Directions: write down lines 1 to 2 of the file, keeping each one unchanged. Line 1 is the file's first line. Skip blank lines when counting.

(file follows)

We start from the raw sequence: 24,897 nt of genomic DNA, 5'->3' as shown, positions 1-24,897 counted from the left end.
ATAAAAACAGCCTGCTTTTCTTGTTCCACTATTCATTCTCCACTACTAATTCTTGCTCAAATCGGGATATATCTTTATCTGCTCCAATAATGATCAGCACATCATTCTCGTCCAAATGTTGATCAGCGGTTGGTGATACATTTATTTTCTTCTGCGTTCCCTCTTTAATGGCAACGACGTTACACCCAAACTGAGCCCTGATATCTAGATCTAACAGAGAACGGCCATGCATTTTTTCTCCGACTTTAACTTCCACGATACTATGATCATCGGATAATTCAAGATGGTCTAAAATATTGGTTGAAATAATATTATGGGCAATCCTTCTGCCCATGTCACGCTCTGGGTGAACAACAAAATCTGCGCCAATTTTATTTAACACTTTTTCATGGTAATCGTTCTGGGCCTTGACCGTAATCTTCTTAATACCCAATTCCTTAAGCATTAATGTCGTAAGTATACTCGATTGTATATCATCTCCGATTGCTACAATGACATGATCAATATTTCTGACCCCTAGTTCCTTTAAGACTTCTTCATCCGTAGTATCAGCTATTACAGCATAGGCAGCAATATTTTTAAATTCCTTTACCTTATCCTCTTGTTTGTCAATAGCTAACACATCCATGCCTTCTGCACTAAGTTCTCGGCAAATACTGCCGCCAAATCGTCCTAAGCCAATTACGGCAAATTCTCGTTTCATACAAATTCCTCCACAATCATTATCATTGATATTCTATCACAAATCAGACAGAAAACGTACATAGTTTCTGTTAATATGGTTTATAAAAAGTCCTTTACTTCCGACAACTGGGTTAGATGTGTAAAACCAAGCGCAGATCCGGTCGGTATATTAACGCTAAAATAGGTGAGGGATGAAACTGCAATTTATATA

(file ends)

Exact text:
We start from the raw sequence: 24,897 nt of genomic DNA, 5'->3' as shown, positions 1-24,897 counted from the left end.
ATAAAAACAGCCTGCTTTTCTTGTTCCACTATTCATTCTCCACTACTAATTCTTGCTCAAATCGGGATATATCTTTATCTGCTCCAATAATGATCAGCACATCATTCTCGTCCAAATGTTGATCAGCGGTTGGTGATACATTTATTTTCTTCTGCGTTCCCTCTTTAATGGCAACGACGTTACACCCAAACTGAGCCCTGATATCTAGATCTAACAGAGAACGGCCATGCATTTTTTCTCCGACTTTAACTTCCACGATACTATGATCATCGGATAATTCAAGATGGTCTAAAATATTGGTTGAAATAATATTATGGGCAATCCTTCTGCCCATGTCACGCTCTGGGTGAACAACAAAATCTGCGCCAATTTTATTTAACACTTTTTCATGGTAATCGTTCTGGGCCTTGACCGTAATCTTCTTAATACCCAATTCCTTAAGCATTAATGTCGTAAGTATACTCGATTGTATATCATCTCCGATTGCTACAATGACATGATCAATATTTCTGACCCCTAGTTCCTTTAAGACTTCTTCATCCGTAGTATCAGCTATTACAGCATAGGCAGCAATATTTTTAAATTCCTTTACCTTATCCTCTTGTTTGTCAATAGCTAACACATCCATGCCTTCTGCACTAAGTTCTCGGCAAATACTGCCGCCAAATCGTCCTAAGCCAATTACGGCAAATTCTCGTTTCATACAAATTCCTCCACAATCATTATCATTGATATTCTATCACAAATCAGACAGAAAACGTACATAGTTTCTGTTAATATGGTTTATAAAAAGTCCTTTACTTCCGACAACTGGGTTAGATGTGTAAAACCAAGCGCAGATCCGGTCGGTATATTAACGCTAAAATAGGTGAGGGATGAAACTGCAATTTATATA